- The Washington Times - Friday, February 27, 2009

Albert Haynesworth is a monster. He is a monster with character issues, to be sure - he earned a five-game suspension two seasons ago for stomping on the head of an opponent.

Still, any NFL team - the Washington Redskins included - would love to sign the 6-foot-6, 320-pound Tennessee Titans defensive tackle when he becomes a free agent at 12:01 a.m. Friday.

And thanks to a last-minute increase in the salary cap to $127.05 million, the Redskins now have about $8 million in room with which compete for Haynesworth’s services.

Despite the unexpected $4.05 million bump in cap space, the Redskins still might not have the wherewithal to land Haynesworth. So if the Redskins really want him, they might be forced to swallow hard and cut cornerback Shawn Springs and his $6 million base salary even if they fail to re-sign free agent-to-be DeAngelo Hall.

Such a move is not without risk - Fred Smoot, coming off a subpar season and soon to be 30, would start at cornerback. Justin Tryon, who performed poorly in the preseason last year as a rookie and barely played in the regular season, would become the No. 3 corner.

Unless, that is, the Redskins can sign free agent Dre’ Bly for a chunk of whatever part of their $14 million Haynesworth didn’t claim.

Another option for the Redskins: Cut end Jason Taylor, a bust last season, and save $8 million. The departure of Taylor, who turns 35 this year, would mean the Redskins would need to re-sign end Phillip Daniels, who turns 36 next month and underwent knee surgery. Washington also needs to re-sign left guard Pete Kendall or bring back his much-younger predecessor, Derrick Dockery, a surprising cap casualty with the Buffalo Bills on Thursday.

But is Haynesworth worth the money and sacrifice to the Redskins? A defensive tackle isn’t one of their biggest needs.

Cornelius Griffin, Kedric Golston and Anthony Montgomery anchored the middle of a defense that ranked fourth overall last season and eighth against the run.

The Redskins restructured Griffin’s contract Wednesday - he’s not going anywhere this year. The club tendered restricted free agents Golston and Montgomery on Thursday for just $2.02 million combined.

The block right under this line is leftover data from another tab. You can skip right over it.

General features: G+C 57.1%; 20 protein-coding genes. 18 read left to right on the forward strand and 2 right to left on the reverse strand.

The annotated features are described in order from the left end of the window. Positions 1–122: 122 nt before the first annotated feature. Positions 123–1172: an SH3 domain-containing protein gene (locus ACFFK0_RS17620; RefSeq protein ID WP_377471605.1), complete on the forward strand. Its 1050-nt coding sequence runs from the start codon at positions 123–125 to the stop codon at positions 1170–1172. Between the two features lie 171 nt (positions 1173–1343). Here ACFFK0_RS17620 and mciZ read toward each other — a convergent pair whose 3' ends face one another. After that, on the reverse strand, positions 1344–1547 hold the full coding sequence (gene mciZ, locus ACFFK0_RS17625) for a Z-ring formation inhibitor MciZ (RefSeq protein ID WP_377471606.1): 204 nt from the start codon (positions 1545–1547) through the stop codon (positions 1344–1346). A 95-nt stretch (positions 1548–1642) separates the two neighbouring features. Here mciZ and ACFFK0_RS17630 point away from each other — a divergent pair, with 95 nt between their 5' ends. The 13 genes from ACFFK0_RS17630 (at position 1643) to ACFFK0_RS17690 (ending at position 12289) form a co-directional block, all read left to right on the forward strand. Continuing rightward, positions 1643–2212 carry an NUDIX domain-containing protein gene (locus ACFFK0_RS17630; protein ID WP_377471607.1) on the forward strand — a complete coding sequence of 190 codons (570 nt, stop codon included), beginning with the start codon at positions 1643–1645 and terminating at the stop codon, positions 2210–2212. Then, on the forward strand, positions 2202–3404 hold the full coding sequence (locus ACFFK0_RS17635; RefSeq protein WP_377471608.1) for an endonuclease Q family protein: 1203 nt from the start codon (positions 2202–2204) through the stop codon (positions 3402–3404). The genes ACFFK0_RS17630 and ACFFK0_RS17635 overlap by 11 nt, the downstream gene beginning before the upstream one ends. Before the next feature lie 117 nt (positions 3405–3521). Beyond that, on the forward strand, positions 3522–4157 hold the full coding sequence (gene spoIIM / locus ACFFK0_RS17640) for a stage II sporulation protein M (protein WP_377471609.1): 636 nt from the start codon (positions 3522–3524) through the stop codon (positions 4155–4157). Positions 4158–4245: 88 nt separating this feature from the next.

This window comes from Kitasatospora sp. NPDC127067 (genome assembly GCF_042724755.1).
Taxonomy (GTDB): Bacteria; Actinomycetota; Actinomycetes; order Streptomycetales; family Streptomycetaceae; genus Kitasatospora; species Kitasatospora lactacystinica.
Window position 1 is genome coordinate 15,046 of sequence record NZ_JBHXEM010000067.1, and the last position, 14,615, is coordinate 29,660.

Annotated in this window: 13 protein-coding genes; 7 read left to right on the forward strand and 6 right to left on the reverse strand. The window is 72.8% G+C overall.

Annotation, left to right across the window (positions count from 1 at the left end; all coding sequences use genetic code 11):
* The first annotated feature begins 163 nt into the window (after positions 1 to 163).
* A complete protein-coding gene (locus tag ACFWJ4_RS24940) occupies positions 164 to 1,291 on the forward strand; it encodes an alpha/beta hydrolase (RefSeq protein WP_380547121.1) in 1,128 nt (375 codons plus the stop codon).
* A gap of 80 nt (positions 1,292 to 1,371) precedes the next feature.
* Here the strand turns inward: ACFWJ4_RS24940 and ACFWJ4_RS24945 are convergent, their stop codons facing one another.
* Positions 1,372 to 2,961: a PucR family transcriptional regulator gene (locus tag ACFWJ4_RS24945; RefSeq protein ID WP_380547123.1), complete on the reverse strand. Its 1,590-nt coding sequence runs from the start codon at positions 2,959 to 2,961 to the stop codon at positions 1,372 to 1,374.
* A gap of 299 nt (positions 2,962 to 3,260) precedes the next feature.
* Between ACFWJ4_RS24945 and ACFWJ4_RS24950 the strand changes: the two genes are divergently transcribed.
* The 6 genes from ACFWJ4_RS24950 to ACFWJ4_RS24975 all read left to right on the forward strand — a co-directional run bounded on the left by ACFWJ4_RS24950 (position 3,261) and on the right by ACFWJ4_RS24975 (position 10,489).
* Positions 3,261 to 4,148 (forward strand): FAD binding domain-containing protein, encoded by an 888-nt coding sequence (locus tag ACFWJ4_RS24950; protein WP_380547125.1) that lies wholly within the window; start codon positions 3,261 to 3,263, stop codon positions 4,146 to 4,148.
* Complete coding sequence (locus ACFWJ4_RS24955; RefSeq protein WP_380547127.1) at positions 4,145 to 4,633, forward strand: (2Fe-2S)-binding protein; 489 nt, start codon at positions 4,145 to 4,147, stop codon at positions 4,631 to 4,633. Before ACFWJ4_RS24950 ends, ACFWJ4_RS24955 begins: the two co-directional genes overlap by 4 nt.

Griffin, Golston and Montgomery combined for five sacks last season - 3.5 fewer than Haynesworth recorded on his own.

Still, an elite inside pass rusher is a luxury for a team that should have more-pressing concerns:

• The Redskins have no outside pass rush (ends Demetric Evans and Taylor tied for the team lead with a mere 3.5 sacks apiece).

• The defense, for now at least, is counting on 5-10 H.B. Blades to replace recently waived Marcus Washington at strongside linebacker.

• The receiving corps doesn’t have a proven No. 2 wideout (Antwaan Randle El should be a No. 3, and Devin Thomas and Malcolm Kelly were washouts as rookies last season).

• The offense badly needs young linemen to back up the five likely starters, all of whom will be at least 32 by October.

• The club doesn’t have a punter with NFL experience and will have to spend about $1 million to sign one.

Haynesworth recorded only 9.5 sacks in the five seasons before his breakout campaigns of 2007 and 2008 - both of which he played on one-year contracts.

Signing Haynesworth to a big-money contract would fit the classic Dan Snyder make-a-splash mold, and Snyder and Haynesworth’s agent, Chad Speck, were seen together at last week’s scouting combine in Indianapolis.

But the move just doesn’t make sense. Now if Haynesworth were an outside speed rusher like Dallas’ DeMarcus Ware…

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